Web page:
Here’s What to Watch in European Stocks This Morning

(Bloomberg) -- Good morning. Here’s what to watch ahead of the market open in Europe, including the meaningful vote on Brexit, persistent election chatter around Europe and how U.S. lenders are setting the tone for the bank earnings season.

Let’s Get Meaningful

After it was pulled in December in the face of near-certain defeat, the fate of U.K. Prime Minister Theresa May’s Brexit plan will be front and center. The assurances the European Union have provided, which May had hoped would quell opposition among MPs, don’t look like enough and May could be facing the biggest parliamentary defeat for a government for 95 years. Diplomats now are bracing themselves for the U.K. to delay its departure from the EU.  All the Brexit-sensitive sectors in stocks could be volatile, including housebuilders, banks, property firms and retailers before the results are known in the evening. The pound’s most accurate forecaster isn’t optimistic on the currency front either and war-gaming sterling suggests more wild rides are ahead.

Elections Everywhere

Political risk is alive and well in Europe. Sweden now has been holding talks to form a government for four months and a deal to resolve the impasse fell apart on Monday, increasing the chance it will have to hold new elections. Germany’s CDU party, meanwhile, is said to  be primed for a snap election. Given the slowdown in the country’s economy, an election would add another risk to one of Europe’s traditionally stable countries. Greece, new to this kind of stability, will also remain in focus as it heads towards a confidence vote in the government and potentially early elections.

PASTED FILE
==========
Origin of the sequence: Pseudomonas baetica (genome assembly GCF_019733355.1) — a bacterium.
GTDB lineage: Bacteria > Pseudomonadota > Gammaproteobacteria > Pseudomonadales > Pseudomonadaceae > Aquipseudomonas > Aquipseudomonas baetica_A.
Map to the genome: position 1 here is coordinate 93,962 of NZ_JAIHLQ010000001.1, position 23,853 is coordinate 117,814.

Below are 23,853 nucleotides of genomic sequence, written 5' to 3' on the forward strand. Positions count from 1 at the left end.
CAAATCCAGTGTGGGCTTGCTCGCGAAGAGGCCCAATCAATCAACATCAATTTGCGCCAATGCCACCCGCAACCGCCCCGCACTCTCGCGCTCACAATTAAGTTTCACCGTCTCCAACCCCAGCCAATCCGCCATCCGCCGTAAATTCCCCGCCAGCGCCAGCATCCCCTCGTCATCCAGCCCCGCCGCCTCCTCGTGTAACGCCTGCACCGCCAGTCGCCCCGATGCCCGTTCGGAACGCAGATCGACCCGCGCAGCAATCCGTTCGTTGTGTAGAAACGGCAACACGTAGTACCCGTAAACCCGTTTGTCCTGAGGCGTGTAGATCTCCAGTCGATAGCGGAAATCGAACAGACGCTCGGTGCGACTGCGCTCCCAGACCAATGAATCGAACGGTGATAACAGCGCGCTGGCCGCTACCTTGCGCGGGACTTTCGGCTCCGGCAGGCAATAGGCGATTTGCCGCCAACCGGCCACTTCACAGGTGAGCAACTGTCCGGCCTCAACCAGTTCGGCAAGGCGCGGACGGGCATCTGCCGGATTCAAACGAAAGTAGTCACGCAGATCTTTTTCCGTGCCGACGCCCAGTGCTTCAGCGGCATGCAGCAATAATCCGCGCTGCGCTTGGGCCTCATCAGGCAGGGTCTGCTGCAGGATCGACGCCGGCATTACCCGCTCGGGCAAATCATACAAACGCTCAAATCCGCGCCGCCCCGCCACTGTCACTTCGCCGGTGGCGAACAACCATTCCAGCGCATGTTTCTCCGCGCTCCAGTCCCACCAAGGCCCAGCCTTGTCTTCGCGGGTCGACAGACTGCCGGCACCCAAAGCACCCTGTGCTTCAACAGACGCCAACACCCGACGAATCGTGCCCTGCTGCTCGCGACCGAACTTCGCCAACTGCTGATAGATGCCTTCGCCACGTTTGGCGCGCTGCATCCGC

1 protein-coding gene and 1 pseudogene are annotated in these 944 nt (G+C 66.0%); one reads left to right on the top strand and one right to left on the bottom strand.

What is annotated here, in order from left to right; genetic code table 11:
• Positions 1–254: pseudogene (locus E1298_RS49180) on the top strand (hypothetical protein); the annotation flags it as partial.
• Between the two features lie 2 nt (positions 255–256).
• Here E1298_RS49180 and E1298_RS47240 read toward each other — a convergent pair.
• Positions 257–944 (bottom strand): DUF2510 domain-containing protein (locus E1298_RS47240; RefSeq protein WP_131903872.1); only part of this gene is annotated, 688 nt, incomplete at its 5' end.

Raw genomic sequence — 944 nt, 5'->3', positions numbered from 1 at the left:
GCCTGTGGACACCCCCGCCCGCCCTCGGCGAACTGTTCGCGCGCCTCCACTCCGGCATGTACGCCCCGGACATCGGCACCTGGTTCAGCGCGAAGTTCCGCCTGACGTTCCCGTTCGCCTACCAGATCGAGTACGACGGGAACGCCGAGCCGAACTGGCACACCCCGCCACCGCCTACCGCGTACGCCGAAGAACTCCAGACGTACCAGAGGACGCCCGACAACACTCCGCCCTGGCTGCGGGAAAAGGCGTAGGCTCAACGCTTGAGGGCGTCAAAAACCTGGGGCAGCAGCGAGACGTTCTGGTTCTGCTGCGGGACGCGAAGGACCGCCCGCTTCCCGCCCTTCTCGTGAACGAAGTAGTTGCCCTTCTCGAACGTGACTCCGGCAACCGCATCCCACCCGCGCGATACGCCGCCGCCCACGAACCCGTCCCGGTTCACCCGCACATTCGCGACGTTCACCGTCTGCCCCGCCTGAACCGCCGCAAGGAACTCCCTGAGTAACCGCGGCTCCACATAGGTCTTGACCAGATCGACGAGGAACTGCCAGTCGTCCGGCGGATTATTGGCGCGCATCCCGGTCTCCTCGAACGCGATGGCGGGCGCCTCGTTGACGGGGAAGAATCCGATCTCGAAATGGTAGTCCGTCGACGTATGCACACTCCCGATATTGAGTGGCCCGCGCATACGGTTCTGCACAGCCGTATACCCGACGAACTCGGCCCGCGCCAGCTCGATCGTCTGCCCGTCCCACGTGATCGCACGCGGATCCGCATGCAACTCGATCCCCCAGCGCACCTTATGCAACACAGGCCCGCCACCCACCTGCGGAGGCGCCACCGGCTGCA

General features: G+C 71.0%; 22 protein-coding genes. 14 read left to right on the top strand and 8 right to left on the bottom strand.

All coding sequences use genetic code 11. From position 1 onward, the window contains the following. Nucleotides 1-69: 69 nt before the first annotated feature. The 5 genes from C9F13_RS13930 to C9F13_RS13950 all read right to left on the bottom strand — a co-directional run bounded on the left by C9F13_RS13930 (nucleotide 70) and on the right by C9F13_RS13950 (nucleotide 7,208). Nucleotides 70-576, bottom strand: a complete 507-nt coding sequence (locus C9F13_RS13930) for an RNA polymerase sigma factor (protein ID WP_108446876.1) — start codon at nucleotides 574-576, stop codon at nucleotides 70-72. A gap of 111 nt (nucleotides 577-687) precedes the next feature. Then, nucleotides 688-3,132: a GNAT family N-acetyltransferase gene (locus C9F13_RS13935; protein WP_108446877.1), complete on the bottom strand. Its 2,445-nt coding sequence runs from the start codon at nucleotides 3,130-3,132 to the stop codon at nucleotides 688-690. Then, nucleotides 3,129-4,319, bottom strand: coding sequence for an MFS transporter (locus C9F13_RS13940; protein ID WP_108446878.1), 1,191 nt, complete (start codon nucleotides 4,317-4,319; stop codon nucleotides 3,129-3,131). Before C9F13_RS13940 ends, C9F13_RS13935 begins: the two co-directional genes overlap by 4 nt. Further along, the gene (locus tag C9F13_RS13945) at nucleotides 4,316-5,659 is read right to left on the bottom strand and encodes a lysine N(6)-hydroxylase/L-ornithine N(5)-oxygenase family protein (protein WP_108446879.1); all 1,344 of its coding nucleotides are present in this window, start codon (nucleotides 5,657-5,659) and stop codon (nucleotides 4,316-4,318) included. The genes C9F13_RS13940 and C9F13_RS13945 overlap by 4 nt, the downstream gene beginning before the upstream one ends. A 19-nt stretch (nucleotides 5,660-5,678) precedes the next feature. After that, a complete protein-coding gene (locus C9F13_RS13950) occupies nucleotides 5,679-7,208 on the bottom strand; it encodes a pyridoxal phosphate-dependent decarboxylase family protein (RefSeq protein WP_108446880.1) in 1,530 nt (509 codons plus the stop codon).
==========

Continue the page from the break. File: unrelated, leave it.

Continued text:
Setting the Bank Tone

U.S. bank reporting season got under way with Citigroup Inc. on Monday and did not paint a pretty picture. A slump in fixed-income trading and a miss against full-year profit targets blamed on a volatile end to 2018 doesn’t bode well for the rest of the week, with JPMorgan Chase & Co., normally the lender that leads off the season, up to the plate today. The read-across impact on European banks from Citi was benign, but if a pattern of misses against consensus forms the impact could change as the week progresses, unless Brexit drowns it out.

Oil Too Hot?

After oil’s roaring start to the year that sent it hurtling into bull market territory, prices are slipping back a little amid concerns the rise was overdone. The question of whether OPEC output curbs will be enough to underpin prices in the face of surging U.S. production remains unanswered. And OPEC itself is having enough trouble deciding when it will hold its next meeting. Total SA, the French major, will issue some production numbers but will be closely watched for anything it has to say about the state of crude markets.

Homes, Just Not in London

Much of the debate and hang-wringing around Brexit and its impact on house prices centers on the capital, but keep in mind that most people in Britain live elsewhere. Persimmon Plc builds houses on the periphery of London but nothing central, so its results provide a clear insight into how the new home market is holding up in the U.K.’s regions. The fact it will update the market the same day parliament votes on Theresa May’s Brexit plan is just a happy coincidence.

©2019 Bloomberg L.P.